Given that kids probably feel like they have no control these days, our little one directs our activity. This gives her a small but powerful way to have some ownership and autonomy. One of our ongoing projects is making “furfulls,” a creative cast of characters. I find myself feeling less stressed as we sit and create together, and my daughter receives the attention and connection she seems to be craving.

Furfulls, Image courtesy Jennifer DePrizio.

Another family favorite is drawing together. I work at an art museum, but I do not possess any great artistic skill in the traditional sense. Like many, we have watched author Mo Willems conduct weekly drawing sessions, and we subsequently stumbled on the fun, easy-to-follow Art for Kids Hub on YouTube. Over the past six weeks, my daughter has made tons of drawings from this series. Food with Faces is a particularly favorite category, so we were excited when this week’s CMA Sketch activity was to draw food. Here is our friendly breakfast of bacon, eggs, waffle, and juice box.

Image courtesy Jennifer DePrizio.

During the COVID-19 closure, CMA staff is developing new learning tools, programs, and resources through the “Home Is Where the Art Is” initiative to continue its mission of “creating transformative experiences through art, for the benefit of all the people forever.” Here is a summary of the new resources and a teaser of what’s to come:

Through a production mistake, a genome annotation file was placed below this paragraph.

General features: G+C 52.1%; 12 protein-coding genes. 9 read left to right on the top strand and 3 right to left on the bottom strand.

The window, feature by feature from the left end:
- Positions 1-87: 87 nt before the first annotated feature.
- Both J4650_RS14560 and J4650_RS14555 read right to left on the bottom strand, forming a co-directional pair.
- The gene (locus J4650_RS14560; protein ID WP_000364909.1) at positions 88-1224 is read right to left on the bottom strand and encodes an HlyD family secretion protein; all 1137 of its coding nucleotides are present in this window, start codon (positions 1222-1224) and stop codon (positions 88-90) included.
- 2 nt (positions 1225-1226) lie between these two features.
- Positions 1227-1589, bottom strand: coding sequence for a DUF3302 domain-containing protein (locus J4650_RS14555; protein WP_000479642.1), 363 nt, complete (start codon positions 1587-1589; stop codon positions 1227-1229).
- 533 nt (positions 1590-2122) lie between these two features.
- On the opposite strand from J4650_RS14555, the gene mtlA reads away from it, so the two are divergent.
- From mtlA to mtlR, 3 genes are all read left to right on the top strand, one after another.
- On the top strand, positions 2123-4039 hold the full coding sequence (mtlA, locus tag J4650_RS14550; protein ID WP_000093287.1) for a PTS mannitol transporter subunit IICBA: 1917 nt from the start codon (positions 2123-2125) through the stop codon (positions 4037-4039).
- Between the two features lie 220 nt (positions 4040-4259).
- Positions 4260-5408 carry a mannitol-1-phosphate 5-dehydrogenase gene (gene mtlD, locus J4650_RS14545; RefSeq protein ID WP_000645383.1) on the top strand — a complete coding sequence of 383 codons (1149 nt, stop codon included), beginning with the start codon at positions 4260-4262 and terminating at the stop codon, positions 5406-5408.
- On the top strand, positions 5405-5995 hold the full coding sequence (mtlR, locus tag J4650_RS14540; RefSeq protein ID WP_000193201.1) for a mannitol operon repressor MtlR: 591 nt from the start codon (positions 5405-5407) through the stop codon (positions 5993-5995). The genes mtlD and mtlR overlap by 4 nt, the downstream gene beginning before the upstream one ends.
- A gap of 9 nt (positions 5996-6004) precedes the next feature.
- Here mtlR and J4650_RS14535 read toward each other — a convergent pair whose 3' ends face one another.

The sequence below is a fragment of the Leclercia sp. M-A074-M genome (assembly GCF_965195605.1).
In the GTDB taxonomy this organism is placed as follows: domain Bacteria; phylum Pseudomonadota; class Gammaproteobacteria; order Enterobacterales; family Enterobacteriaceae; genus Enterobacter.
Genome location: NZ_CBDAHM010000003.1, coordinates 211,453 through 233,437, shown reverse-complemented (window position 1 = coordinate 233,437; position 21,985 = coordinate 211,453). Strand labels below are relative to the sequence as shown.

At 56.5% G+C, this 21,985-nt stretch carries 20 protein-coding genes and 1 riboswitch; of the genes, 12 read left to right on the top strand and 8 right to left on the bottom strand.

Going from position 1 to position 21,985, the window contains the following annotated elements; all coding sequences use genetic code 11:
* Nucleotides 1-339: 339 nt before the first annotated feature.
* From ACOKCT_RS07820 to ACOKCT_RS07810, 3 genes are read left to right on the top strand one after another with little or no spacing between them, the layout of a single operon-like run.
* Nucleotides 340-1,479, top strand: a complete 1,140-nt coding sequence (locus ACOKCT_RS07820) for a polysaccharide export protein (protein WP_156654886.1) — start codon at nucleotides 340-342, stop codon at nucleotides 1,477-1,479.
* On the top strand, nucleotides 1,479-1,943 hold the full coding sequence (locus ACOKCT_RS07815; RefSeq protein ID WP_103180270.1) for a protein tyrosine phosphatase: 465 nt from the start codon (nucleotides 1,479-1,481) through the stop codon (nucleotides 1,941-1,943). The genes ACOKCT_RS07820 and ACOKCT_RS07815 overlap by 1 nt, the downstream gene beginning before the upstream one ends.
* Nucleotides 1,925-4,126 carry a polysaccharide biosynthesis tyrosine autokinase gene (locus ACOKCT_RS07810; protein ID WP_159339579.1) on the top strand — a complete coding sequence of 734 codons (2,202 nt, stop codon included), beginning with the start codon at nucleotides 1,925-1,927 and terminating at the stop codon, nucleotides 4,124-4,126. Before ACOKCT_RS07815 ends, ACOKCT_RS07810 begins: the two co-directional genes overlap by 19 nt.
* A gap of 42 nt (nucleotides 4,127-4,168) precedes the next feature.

Watch New Weekly Videos
To learn about recently installed exhibitions and enjoy personal reflections on works in the collection, a new video series offers deep insights from CMA curators.

Family Learning: Collection Connection
For parents like me who are looking for meaningful ways to stay connected with their kids, thematic Collection Connections lessons provide art-based activities and projects to encourage exploration of the CMA collection.

Create and Draw
Taking inspiration from works in the collection, weekly sketching and art-making activities appear on the museum’s social media channels.

CMA Create and Sketch Challenges occur weekly on the museum’s social media channels.

Weekly Live Events: Desktop Dialogues
Debuting Wednesday, April 29 at noon!
Participatory programs are a hallmark of the CMA, and because we miss interacting with our audiences, we are developing interactive online programs that will provide opportunities to learn about works of art in the collection with CMA staff.

In moments of stress, like the one we find ourselves in, I remind myself that the power of art remains constant whether we are in the galleries or looking at images from home. Since ancient times, art has explored the most complex human concerns, making visual what is abstract. Through art we can consider the full measure of our collective human story. At a time when the world is ever more global, but equally insular and isolating because of the COVID-19 pandemic, we need to find ways to stay connected to our shared humanity. We need opportunities to better understand that the world is bigger than our own individual universe and that it is complicated and full of uncertainty but also full of hope.